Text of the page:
Following our visit to the International Commission for Missing Persons, we headed to Srebrenica (see Remembering Srebrenica part 1). The site of Potoćari (the base of the Dutch peacekeepers during the war) it has been converted into a memorial, a museum and multi-media suite built to commemorate the dead and remember the genocide.
For all of us, this visit was very hard hitting and brought the genocide close to home. It included a photo exhibition about the genocide and offered us an insight into the events that occurred and the experiences of different people at this time. This was very insightful for us and demonstrated how little we knew about the event before and after the war. One of the stories referred to a Srebrenica survivor who managed to escape through the woods to Tuzla, whilst his brother didn’t survive the journey. The combination of such stories and video from the time, including the execution of six Bosniak Muslims, was particularly shocking to witness.
What we learned here relates to our courses in many ways, but what stood out for us was the role of international organizations in a conflict and issues of transitional justice post-conflict. The fact that Srebrenica was a UN-protected safe zone was shocking to us and it made us question the issue of international intervention during conflict. During the war, the international community did very little and it appeared to have a lack of will to ensure the security of civilians and peacekeepers. This resulted in a division between peacekeepers and refugees with an, us and them culture. This also raised questions for us about when and how interventions can be used, and how the institutional process can cause problems with action on the ground.
This visit also made us question issues of transitional justice. Of its four pillars – justice, truth, reparations and guaranteeing non-re-occurrence – the government focuses only on the provision of criminal justice. Although the creation of the museum and memorial sites are a vital aspect of Transitional Justice, Bosnia and Herzegovina focuses on the provision of criminal justice, through prosecution of war criminals at the International Criminal Tribunal for the former Yugoslavia (ICTY) and in national courts. As a result, it ignores other issues and the provision of other forms of justice.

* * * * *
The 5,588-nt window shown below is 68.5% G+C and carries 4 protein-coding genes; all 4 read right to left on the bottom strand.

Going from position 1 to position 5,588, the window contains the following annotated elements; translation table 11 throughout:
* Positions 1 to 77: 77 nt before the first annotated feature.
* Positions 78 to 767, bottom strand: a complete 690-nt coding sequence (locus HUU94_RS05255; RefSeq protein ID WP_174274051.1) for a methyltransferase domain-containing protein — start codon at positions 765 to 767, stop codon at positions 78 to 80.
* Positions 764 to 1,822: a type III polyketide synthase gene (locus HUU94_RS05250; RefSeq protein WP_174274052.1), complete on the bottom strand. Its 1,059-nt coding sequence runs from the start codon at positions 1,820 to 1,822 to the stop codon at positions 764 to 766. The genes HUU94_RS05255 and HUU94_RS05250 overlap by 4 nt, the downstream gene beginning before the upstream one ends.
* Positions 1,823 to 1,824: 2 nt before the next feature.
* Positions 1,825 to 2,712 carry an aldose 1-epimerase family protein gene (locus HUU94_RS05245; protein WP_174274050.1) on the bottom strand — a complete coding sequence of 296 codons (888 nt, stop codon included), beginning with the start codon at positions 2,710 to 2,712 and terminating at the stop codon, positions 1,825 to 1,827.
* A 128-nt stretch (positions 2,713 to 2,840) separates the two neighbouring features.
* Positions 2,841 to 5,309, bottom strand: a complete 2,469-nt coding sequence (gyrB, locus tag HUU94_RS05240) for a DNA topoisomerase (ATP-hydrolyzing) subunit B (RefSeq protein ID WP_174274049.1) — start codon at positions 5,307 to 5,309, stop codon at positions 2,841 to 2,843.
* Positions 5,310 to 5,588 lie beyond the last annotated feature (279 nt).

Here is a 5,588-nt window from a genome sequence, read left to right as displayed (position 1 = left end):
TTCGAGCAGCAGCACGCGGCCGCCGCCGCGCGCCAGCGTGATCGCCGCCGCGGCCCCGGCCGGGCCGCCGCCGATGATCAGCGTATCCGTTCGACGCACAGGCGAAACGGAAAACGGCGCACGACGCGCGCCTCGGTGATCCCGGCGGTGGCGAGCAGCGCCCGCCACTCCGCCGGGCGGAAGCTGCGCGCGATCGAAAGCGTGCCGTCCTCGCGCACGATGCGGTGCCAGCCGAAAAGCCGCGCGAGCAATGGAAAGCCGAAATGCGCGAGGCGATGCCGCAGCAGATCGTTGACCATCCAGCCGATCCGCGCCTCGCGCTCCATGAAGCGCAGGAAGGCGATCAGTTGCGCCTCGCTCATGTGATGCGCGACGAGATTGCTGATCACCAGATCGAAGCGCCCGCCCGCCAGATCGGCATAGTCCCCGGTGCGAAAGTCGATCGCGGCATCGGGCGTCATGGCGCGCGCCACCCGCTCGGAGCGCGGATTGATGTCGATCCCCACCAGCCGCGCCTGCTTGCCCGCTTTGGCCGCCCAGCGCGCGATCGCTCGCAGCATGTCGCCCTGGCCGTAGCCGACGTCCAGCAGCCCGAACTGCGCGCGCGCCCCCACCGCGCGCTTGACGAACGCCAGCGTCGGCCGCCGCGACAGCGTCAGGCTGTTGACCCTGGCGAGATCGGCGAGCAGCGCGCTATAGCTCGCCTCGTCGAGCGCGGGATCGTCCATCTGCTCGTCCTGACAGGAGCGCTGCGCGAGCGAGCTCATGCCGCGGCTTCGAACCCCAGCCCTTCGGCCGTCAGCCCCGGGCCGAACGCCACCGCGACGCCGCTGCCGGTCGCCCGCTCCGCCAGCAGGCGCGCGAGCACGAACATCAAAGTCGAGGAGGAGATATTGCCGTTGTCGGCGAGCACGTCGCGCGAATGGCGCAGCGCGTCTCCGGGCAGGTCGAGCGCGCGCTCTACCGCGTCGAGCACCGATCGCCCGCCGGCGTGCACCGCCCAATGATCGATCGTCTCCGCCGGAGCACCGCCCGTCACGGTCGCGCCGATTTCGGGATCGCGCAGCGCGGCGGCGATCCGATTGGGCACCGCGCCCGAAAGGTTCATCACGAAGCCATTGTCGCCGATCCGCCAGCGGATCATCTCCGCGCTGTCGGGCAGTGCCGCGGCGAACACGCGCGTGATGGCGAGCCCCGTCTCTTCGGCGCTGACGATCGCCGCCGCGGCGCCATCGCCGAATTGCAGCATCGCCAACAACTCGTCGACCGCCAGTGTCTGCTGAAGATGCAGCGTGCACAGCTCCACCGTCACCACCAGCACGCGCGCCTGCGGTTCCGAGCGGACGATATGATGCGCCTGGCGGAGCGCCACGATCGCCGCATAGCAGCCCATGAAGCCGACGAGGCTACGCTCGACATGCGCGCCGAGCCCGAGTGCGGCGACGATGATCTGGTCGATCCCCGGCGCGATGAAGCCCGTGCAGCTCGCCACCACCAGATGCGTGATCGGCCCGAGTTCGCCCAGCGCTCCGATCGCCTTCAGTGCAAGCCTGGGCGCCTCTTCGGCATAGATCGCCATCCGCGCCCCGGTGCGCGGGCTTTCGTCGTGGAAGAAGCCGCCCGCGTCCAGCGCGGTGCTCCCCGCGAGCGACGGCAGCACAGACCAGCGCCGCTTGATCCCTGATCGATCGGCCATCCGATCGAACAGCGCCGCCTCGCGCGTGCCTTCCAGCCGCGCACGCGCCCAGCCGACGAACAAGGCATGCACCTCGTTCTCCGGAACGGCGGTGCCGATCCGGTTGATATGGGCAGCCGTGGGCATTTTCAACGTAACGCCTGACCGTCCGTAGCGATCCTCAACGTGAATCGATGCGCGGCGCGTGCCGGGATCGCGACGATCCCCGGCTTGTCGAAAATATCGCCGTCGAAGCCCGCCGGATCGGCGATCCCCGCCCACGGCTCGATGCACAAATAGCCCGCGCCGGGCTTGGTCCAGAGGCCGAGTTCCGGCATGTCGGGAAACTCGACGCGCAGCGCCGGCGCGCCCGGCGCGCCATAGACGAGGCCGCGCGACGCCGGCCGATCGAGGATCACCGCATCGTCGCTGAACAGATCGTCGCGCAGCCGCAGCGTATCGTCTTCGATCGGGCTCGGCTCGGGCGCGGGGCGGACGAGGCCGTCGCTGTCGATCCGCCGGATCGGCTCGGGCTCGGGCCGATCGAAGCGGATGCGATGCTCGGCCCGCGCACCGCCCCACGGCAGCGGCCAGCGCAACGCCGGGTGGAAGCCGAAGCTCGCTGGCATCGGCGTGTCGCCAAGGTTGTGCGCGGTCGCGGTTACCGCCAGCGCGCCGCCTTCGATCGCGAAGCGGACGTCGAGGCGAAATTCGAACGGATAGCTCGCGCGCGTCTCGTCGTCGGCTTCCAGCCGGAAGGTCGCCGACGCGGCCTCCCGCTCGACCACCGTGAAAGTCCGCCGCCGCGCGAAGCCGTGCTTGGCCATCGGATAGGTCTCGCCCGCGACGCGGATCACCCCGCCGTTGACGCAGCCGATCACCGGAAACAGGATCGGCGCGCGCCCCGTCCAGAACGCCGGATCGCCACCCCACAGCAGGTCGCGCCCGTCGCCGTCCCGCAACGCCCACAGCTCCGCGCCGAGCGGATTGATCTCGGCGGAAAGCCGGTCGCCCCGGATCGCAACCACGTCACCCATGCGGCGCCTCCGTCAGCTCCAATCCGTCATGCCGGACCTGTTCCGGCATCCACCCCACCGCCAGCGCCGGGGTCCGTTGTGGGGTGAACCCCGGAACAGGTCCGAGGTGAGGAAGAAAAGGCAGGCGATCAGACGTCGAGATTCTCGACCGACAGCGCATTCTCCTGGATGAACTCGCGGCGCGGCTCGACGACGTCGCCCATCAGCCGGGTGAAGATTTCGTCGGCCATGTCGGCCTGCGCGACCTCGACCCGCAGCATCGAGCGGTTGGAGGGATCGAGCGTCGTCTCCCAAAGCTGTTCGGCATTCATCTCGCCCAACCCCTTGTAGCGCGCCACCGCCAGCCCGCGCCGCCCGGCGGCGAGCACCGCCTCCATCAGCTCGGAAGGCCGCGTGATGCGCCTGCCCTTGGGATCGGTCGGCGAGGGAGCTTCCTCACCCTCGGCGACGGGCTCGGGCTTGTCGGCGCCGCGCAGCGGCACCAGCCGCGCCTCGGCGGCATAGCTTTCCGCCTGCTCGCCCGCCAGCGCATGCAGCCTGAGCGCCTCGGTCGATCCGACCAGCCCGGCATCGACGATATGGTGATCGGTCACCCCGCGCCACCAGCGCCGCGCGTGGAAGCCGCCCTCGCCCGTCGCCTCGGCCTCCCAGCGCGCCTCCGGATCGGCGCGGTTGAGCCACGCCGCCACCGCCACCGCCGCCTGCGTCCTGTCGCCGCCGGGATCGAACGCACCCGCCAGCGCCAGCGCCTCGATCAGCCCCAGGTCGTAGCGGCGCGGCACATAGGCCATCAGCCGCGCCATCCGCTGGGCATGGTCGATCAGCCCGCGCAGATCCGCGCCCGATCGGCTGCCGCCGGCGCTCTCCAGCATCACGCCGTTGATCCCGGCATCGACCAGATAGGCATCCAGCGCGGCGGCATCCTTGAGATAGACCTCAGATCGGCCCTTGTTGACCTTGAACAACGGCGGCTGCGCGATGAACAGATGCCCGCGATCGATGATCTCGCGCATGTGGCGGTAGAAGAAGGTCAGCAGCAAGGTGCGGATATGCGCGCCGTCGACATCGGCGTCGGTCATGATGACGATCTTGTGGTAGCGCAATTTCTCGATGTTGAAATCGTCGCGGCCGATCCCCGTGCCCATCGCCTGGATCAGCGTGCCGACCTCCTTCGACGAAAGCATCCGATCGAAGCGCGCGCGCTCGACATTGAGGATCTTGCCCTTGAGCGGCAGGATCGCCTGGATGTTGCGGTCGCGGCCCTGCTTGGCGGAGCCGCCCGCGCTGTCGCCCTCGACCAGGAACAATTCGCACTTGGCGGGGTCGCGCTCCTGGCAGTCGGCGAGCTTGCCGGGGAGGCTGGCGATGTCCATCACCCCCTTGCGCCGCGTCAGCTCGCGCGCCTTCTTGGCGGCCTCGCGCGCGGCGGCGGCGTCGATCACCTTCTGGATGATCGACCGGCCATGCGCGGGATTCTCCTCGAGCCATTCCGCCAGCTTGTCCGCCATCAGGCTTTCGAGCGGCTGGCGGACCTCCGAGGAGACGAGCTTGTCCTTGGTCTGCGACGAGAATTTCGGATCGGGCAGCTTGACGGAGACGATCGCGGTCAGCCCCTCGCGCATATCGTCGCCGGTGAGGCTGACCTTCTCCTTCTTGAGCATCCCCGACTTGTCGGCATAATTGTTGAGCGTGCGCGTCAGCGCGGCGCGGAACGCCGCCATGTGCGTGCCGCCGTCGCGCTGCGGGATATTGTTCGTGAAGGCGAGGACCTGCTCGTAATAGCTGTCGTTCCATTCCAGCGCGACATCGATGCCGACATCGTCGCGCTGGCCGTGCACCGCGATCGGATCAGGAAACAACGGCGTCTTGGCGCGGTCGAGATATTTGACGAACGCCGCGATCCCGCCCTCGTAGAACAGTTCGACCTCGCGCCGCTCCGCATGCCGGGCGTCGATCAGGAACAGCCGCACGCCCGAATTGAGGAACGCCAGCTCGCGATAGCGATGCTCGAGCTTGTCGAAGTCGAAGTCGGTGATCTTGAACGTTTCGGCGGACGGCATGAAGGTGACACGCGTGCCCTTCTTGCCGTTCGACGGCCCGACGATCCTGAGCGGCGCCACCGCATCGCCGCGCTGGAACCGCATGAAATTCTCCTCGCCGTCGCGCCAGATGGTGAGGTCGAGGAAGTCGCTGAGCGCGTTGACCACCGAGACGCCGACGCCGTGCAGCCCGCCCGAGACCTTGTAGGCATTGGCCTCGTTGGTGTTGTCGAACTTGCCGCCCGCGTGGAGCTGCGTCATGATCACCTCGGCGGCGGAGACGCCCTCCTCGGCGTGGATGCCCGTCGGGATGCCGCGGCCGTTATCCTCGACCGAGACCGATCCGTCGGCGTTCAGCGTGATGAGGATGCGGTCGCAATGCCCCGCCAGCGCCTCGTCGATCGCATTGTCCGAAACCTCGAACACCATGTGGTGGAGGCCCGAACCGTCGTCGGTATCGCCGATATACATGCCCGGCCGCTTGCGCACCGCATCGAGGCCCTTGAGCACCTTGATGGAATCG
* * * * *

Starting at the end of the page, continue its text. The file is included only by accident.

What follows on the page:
It was clear from our visit that there is a lack of other aspects of transitional justice, as local people are still affected by what happened. Compared to before the war, the town of Srebrenica’s population has shrunk by over 30,000, and its thriving industry has been lost. For those that returned to the town, we questioned how they deal with life when 2 decades ago they were victims of the horror that occurred. In addition, the town sits in the Republic of Sprska where we discovered discrimination towards Bosnia’s is still prevalent today with little efforts made to provide support for these survivors.
Whilst this day was emotionally draining it gave us an insight of the real horrors this war encountered. Our experience has been unforgettable with respect and commiseration towards the survivors of this war. It questions human morality and shows any individual could be capable of such atrocities if the situation presents itself. This day has contributed internally and externally towards our research and explains how division and fear can turn individuals against each other. The approach we understand to put forward for a more integrative society is to break down the cultural barriers and look at the similarities rather than the differences that each of us holds.
The views expressed in this blog reflect the experience of the DGSI students on this trip, they do not necessarily represent the views of the DGSI.